Many of the 1157 substitutes include a regulator and literally dozens of LED chips carefully mounted in a small assembly intended to provide even 360-degree illumination. Some include reverse polarity protection as well. They're very different from one or two raw LEDs and while they're expensive, you'd be hard pressed to make the same thing for a lower cost.

They're not just shiny lights.

High brightness "white" LEDs, from prime vendors and one production batch, typically can range 16-fold in brightness, and you pay dearly if you want them all from the same batch (i.e. 10cp, 20cp, 40cp) instead of the random run of varying brightness and colors. Typically, vendors sort and sell at least nine different batches, all very visibly different, from any production run. Other colors may be more uniform, but on the brightest LEDs, they still come in very different brightnesses.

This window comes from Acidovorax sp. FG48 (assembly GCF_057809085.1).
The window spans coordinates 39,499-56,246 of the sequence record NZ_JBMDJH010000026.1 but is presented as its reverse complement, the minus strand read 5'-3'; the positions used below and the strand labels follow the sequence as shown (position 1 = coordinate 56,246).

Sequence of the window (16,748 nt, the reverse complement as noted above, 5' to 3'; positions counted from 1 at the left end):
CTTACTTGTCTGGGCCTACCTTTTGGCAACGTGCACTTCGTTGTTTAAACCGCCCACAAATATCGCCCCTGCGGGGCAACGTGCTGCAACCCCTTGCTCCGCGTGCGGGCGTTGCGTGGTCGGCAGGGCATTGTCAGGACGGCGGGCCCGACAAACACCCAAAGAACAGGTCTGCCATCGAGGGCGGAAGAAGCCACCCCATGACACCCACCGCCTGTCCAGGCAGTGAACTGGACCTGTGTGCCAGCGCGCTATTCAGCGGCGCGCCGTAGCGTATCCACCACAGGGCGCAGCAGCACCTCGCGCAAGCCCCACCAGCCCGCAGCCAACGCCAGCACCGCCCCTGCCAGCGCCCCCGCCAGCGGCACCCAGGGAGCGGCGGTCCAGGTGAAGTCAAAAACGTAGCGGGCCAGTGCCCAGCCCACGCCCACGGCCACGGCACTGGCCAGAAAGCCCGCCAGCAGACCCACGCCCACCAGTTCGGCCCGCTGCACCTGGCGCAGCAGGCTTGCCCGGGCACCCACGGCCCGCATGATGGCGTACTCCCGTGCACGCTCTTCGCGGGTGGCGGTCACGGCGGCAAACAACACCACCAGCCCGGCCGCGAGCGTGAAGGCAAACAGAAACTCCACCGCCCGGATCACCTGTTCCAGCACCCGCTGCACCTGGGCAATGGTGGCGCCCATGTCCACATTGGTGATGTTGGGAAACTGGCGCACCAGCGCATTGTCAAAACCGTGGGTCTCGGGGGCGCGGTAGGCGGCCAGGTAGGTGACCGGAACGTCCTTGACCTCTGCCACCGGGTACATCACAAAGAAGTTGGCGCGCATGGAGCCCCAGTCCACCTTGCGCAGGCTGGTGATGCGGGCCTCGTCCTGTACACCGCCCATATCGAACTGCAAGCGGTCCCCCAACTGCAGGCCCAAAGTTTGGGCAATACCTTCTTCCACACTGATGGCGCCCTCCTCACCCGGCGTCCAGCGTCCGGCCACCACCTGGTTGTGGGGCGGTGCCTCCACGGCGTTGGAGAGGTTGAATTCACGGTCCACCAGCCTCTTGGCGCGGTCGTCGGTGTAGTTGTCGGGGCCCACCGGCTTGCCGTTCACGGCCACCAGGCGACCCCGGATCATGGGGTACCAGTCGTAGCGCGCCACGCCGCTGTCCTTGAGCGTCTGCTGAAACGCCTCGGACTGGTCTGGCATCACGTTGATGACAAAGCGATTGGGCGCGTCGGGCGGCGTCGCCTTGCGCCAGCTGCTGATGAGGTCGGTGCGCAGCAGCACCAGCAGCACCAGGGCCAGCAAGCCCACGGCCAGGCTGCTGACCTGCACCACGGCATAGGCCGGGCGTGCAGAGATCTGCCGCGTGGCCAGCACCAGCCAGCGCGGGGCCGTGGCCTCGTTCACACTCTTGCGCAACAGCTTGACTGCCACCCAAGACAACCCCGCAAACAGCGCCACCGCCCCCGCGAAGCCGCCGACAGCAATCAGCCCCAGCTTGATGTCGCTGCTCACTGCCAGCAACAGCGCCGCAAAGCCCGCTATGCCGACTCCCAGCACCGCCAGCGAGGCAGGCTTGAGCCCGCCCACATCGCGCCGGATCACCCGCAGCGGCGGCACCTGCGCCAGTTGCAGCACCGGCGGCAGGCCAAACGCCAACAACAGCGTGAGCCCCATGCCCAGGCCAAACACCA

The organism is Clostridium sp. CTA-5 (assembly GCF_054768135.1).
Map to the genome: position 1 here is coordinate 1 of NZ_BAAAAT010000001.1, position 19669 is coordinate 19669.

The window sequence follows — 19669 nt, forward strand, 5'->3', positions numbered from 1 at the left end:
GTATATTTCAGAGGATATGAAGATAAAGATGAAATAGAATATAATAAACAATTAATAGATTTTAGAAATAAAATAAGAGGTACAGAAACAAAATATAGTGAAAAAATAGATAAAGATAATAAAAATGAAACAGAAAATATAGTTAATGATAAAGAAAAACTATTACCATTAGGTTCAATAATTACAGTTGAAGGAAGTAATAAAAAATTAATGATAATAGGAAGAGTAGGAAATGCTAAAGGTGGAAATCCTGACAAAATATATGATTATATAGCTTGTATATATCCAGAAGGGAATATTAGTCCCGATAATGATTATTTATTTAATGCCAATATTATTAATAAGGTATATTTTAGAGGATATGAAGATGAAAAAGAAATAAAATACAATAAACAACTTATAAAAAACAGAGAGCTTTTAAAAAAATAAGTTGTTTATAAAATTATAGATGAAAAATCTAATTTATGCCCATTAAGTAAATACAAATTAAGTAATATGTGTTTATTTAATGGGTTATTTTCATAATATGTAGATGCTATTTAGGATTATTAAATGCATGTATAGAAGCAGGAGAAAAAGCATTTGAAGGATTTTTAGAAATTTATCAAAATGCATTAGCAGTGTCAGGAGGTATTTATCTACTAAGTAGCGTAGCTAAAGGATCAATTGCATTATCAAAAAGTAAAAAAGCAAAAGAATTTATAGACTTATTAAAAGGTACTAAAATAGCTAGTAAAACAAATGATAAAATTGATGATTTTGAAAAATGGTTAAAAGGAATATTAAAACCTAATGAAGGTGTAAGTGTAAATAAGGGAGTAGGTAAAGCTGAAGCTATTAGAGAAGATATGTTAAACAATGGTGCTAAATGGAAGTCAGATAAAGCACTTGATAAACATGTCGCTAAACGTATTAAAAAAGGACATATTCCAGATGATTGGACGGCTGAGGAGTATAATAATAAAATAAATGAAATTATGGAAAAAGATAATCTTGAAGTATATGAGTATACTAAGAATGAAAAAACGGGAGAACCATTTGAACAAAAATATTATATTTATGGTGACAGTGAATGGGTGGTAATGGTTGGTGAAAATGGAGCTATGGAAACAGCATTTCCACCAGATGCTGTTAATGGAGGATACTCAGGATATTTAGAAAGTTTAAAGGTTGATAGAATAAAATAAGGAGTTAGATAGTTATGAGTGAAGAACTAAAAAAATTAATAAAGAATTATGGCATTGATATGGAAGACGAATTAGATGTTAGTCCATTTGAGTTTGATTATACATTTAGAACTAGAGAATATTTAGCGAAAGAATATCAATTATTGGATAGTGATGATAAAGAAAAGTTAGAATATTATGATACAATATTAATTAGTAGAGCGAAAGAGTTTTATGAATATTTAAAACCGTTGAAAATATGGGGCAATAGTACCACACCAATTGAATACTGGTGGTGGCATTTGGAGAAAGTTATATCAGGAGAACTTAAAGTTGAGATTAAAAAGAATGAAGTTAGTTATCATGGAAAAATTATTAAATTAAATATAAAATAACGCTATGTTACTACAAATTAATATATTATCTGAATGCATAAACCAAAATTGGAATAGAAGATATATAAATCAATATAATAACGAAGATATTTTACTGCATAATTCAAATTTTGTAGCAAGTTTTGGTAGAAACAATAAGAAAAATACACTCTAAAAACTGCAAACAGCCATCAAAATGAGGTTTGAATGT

Sometimes cheap stuff from China is all you need, like truck and bus marker lights where a $300 light would be stolen off the back of the bus, while a $25 light that burns out half the LEDs is still "legal enough" and can be replaced at the annual depot maintenance anyhow.

Cabin lights? Cheap enough and easy enough to replace every year. masthead lights aloft? Yeah, you might want the better ones that will last 100,000 hours and still pass muster. With proper regulation and drivers and voltage spike protection, and that won't create an RFI problem, either.